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Signs
 
 

Foot Drop

 
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Overview

  • Look For

  • Foot drop splints (around the room or on the patient)
  • High-stepping gait
  • Inability to heel walk
  • Weakness on dorsiflexion of the ankle
  • Causes of Foot Drop

  • Central Nervous System

  • CNS lesion - ischaemia, haemorrhage, tumour, trauma, multiple sclerosis, infection, vasculitis
  • Peripheral Nerves

  • L5 nerve root lesion - radiculopathy, spinal trauma, tumour
  • Common peroneal nerve palsy - compression, trauma, tumour
  • Mononeuritis multiplex - vasculitis, diabetic neuropathy, infection, paraneoplastic
  • Peripheral polyneuropathy - Charcot-Marie-Tooth, Guillain Barre, CIDP, motor neurone disease, polio
  • Other

  • Myopathy - inflammatory myositis, muscular dystrophy, paraneoplastic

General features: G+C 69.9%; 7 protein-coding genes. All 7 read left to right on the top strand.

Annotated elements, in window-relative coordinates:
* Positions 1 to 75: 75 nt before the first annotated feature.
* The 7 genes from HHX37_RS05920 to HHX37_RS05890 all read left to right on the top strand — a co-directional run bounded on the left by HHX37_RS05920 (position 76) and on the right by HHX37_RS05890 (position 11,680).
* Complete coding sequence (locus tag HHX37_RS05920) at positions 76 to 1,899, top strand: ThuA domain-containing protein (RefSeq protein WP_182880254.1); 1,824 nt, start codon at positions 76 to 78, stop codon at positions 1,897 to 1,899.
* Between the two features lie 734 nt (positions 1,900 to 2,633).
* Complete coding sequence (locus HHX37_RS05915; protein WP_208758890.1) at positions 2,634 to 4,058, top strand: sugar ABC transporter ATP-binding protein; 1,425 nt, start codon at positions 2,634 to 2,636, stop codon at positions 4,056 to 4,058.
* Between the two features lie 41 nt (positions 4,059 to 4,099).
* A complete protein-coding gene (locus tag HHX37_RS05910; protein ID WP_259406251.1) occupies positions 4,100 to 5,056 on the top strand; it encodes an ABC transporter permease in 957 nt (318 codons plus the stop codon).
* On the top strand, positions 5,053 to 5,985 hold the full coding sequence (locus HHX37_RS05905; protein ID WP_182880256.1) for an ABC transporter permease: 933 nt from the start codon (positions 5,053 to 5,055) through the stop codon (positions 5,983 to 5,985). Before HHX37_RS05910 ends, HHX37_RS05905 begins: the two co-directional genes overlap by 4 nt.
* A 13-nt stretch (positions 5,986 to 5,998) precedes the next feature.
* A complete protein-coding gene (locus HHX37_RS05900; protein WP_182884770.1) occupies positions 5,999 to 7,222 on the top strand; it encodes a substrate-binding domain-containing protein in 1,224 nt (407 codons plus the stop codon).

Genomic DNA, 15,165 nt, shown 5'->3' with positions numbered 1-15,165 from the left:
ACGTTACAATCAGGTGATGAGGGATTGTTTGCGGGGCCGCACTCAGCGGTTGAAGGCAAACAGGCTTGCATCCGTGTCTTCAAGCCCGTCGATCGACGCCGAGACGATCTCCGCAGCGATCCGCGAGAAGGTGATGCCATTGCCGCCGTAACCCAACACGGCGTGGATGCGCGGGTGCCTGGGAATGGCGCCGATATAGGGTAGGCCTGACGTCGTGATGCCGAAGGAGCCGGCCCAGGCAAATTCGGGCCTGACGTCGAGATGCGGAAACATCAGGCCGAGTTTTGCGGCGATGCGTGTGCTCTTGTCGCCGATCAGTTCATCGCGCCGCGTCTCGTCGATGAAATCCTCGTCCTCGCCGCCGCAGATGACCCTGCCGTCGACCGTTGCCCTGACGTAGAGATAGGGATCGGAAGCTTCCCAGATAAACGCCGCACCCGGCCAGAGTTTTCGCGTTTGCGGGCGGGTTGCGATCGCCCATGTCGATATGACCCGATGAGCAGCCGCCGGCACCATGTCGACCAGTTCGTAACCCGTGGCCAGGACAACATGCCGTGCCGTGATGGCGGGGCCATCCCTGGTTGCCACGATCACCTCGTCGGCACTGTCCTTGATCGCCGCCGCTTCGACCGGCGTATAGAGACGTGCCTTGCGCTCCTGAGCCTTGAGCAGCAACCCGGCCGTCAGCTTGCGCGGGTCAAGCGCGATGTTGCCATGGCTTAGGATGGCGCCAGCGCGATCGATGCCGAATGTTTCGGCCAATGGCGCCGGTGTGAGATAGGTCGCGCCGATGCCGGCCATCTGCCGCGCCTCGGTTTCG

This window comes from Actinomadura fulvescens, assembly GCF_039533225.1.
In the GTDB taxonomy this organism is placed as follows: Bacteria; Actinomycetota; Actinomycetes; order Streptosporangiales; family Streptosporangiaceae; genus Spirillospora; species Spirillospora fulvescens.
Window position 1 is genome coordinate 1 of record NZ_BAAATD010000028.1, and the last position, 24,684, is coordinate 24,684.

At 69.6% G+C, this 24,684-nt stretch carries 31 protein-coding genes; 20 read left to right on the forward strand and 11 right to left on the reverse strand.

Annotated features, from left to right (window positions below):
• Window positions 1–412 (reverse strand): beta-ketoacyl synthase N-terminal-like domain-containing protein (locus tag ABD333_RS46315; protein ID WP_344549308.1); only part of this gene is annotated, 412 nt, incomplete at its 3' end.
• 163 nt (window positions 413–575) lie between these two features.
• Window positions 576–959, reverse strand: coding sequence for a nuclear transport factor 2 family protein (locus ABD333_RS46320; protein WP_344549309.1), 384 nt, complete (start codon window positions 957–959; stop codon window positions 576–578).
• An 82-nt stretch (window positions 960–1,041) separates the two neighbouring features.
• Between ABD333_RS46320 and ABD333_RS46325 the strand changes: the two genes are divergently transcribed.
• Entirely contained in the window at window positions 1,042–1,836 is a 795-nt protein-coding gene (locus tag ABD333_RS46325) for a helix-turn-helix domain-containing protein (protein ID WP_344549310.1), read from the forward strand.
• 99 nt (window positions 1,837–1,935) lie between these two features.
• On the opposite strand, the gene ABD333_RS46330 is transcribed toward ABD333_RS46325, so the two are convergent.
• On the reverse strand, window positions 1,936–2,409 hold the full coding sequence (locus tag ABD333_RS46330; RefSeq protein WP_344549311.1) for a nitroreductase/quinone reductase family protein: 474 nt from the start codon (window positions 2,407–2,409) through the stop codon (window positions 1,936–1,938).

• Interpretation

  • Unilateral foot drop - suggests a common peroneal nerve or L5 nerve root lesion
  • Bilateral foot drop - suggests peripheral polyneuropathy, or less commonly muscular pathology
  • Associated weakness of hip abduction - suggests an L5 nerve root lesion, rather than a common peroneal nerve lesion
  • Associated weakness of foot eversion - suggests a common peroneal nerve lesion, rather than an L5 nerve root lesion
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